|Publication number||US2239294 A|
|Publication date||Apr 22, 1941|
|Filing date||Jan 15, 1938|
|Priority date||Jan 15, 1938|
|Publication number||US 2239294 A, US 2239294A, US-A-2239294, US2239294 A, US2239294A|
|Original Assignee||Nathan Opotow|
|Export Citation||BiBTeX, EndNote, RefMan|
|Referenced by (4), Classifications (6)|
|External Links: USPTO, USPTO Assignment, Espacenet|
April 22, 1941.
N. oPo'row 2,239,294
DENTAL APPARATUS Filed Jan. 15, 1938 2 Sheets-Sheet 1 ATTORNEYS April 22, iif
N. OPOTOW 2,239,294
DENTAL APPARATUS Filed Jan. 15, 1938 R'Sheets-Sheet 2 mmmw 3? ATTORNEYS Patented Apr. 22, 1941 UETED STATES PATENT OFFICE DENTAL APPARATUS Nathan Opotow, New York, N. Y. Application January 15, 1938, Serial No. 185,981
My invention relates to dental plates and more particularly to a method and apparatus for securing a correct bite between the component parts of the denture.
In the construction of these dental plates, the fundamental steps are:
a. Taking an impression of the mouth in suitable plastic material, generally plaster-of-Paris.
b. Forming a model from the impressions, this being a positive reproduction of the patients mouth.
0. Forming a base plate on the model.
(i. Securing a wax block to the base plate in order to establish the relationship of the jaws, including the bite and the proper distance between the jaws, etc., and
e. Transferring the resulting model of the mouth to an articulator and thereafter setting teeth in said model.
It has been generally recognized in the art that step d has been most difficult of achievement and various technics for establishing centric and other functional relationships have been devised.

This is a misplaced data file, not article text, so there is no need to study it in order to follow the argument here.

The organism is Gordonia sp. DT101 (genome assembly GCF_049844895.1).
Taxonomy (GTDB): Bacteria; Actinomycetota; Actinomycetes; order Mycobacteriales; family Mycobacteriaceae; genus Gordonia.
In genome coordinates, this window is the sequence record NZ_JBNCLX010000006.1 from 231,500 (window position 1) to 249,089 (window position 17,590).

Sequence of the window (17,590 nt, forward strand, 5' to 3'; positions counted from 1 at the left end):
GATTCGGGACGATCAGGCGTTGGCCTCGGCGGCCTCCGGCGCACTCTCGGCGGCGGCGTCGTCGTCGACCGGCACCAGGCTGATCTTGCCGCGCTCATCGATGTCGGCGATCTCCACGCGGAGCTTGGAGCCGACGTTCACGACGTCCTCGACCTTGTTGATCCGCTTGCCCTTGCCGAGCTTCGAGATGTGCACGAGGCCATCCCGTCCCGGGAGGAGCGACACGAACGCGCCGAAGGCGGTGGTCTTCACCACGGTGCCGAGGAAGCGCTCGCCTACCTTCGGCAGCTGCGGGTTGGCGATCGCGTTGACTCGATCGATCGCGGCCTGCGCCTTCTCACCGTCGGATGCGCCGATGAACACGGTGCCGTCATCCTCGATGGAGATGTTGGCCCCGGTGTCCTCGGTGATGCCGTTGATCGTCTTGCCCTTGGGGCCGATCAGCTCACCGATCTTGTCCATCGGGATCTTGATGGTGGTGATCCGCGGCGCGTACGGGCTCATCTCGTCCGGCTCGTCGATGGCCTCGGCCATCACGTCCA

In addition, before the correct bite can be established, it is essential that proper plates beformed, and it is well known in the art that these plates, particularly the upper plate, are usually positioned in the mouth according to definite laws of anatomy. Specifically, it has been found that the horizontal position of the occlusal plane, when seen from the front, should be parallel to a line through the pupils of the eyes. Similarly, the antero-posterior level of the occlusal plane is substantially parallel to a line from the center of the ear to the lowest part of the wing of the nose. These relationships are generally measured by individual methods, usually an ordinary ruler or merely haphazard appraisal by the dentist.
Bearing the foregoing in mind, it is the. principal object of my invention to provide a method and apparatus for establishing the correct relationship of the jaws in the normal bite of a particular person.
Another object of my invention is to provide apparatus for registering the relationship of the jaws when a normal bite is effected and to provide means for retaining said registration.
Another object of my invention is to provide means for measuring the occlusal plane as heretofore described.
Another object of my invention is to combine means for measuring the occlusal plane with means for determining the height of the teeth in the mouth, so that the denture will be aesthetically unobjectionable.
Another object of my invention is to provide a plate which may be adjusted so as to represent the occlusal plane and which when held in an ordinary dental articulator may afford a base on which the artificial teeth may be set. It is obvious therefore that the biting edges of the teeth will be properly in the occlusal plane when they are separated from} the said plate.
Other objects of my invention will be set forth in the following description, it being understood.
that the above general statement of the objects of my invention are intended to explain, and not to limit, it in any manner.
In the drawings,
Fig. 1 is a front view of the upper base plate and jaw.
Fig.2 is a front view of the upper bite plate.
Fig. 3 is a front view illustrating the connection between the upper base plate and the upper bite plate.